Trainees at the Third Assault Brigade are allowed to leave without signing a contract if they wish, but if they do stay, a fundraising campaign aims to keep them well supplied with medical kits and weapons.

Some brigades are trying to attract recruits by offering specialized training, making sure soldiers feel prepared, and not pressuring them to join.

The deputy head of the recruitment centre in Kyiv for the Third Assault Brigade – who goes by the call sign “Ded,” Ukrainian for grandpa – sat behind a desk as recruits prepared for training outside.

“There are a lot of wounded soldiers, that’s why someone needs to replace them and here is the problem,” he says.

The Globe and Mail is only identifying soldiers by their call signs to protect their security.

An upside at his centre, Ded says, is that they offer a lot of training, and if potential recruits do not want to stay, they can leave. Many people seek out this unit, he adds, because there is a large public-relations campaign raising funds to cover most expenses, such as medical kits and weapons.

“We prepare our soldiers for everything that could happen on the battlefield,” he said, explaining that while serving in Avdiivka, before it was captured by Russian soldiers in February, their troops were able to provide medical assistance to the wounded because of their training.

Ded said he’s not sure how many people this brigade needs, but that it would benefit from young recruits in particular. Soldiers in their 20s will be easier to train and will recover better from injuries than older troops in their 40s, he said.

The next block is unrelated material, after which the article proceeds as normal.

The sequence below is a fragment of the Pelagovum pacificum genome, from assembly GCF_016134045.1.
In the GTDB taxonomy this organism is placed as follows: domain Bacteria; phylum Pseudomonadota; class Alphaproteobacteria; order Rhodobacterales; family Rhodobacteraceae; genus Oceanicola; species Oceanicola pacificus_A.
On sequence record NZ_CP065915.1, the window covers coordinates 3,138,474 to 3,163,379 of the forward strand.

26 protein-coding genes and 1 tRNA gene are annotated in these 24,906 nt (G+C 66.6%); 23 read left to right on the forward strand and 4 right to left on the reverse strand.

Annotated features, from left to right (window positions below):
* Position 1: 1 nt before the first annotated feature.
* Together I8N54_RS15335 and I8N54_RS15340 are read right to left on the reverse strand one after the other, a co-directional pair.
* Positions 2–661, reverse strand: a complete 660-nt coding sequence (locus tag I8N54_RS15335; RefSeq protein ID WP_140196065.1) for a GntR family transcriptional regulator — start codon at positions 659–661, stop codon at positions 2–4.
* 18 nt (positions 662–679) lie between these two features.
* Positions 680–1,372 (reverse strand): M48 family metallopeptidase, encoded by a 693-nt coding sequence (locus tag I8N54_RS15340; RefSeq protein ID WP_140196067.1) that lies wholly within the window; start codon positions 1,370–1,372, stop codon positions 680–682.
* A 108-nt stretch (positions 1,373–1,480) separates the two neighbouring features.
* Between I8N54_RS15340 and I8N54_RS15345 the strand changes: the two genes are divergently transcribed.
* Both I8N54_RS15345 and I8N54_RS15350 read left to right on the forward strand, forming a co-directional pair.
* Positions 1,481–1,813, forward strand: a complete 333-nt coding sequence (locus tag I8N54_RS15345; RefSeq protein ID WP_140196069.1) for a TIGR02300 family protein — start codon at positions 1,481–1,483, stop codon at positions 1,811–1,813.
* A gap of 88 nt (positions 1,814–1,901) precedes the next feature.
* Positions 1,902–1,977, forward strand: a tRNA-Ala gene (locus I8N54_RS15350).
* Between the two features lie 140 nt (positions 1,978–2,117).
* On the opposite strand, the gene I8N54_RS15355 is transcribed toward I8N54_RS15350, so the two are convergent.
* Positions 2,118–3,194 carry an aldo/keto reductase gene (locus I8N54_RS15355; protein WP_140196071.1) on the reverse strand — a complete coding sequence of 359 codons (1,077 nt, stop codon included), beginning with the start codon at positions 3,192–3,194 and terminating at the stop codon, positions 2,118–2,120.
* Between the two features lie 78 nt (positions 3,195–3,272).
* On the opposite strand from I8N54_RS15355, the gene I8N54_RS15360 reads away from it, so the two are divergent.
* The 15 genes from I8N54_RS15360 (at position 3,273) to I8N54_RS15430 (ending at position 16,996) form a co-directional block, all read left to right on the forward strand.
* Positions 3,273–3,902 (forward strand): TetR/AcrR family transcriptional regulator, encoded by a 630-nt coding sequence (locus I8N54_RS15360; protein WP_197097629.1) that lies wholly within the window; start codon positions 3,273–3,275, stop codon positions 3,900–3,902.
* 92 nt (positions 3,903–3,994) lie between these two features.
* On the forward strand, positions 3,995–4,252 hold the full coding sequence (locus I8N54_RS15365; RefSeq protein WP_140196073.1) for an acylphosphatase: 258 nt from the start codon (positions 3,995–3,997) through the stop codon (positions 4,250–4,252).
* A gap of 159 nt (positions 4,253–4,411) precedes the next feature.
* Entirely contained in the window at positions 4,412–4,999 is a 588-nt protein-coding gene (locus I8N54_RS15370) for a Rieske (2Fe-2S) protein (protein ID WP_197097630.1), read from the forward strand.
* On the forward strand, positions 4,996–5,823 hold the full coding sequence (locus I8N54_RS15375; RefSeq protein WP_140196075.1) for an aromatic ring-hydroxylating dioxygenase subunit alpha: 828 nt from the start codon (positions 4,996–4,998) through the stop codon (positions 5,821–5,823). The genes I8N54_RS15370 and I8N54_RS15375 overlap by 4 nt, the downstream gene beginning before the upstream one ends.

He said about half the people who show up for training leave without signing a contract, but their policy is not to force people to join.

Open this photo in gallery:

Would-be members of the Third Assault Brigade are trained to keep an eye on one another, to make sure everyone has what they need to fight.

Outside in the training yard, an instructor told a couple dozen recruits standing in the hardened dirt that this unit is a family and before battle they are responsible for ensuring that every other member is ready to fight, which means checking over their comrades to ensure they have enough bullets and ammunition.

Later, the soldiers were divided into groups, with some representing the dead and others the wounded. They laid in trenches waiting for their comrades to evacuate them and provide first aid. Occasionally, instructors threw fireworks into the trenches to create conditions that mimic the battlefield.

Standing outside a trench, a 26-year-old man who goes by the call sign Chestnut said he had been living abroad and travelling in South America when the war began. He returned to Ukraine last summer, but needed some time to prepare, but also to decide, before joining the army.

“There’s no way back once you go there,” he said, adding that he previously doubted himself. “Because you’re like, ‘Maybe I’m not made for war, maybe I’m made for something else’ – but somebody should fight, you know?”

He said seeing a lot of young people dying propelled him to act. The morning he went to this recruitment centre, he first visited a coffee shop called Kashtan, which is Ukrainian for Chestnut. And that’s how he chose his new name.

“It was a nice contrast between one world where things are a bit different, and this one.”

With reports from Reuters and Kateryna Hatsenko

Follow related authors and topics

Authors and topics you follow will be added to your personal news feed in Following.

Interact with The Globe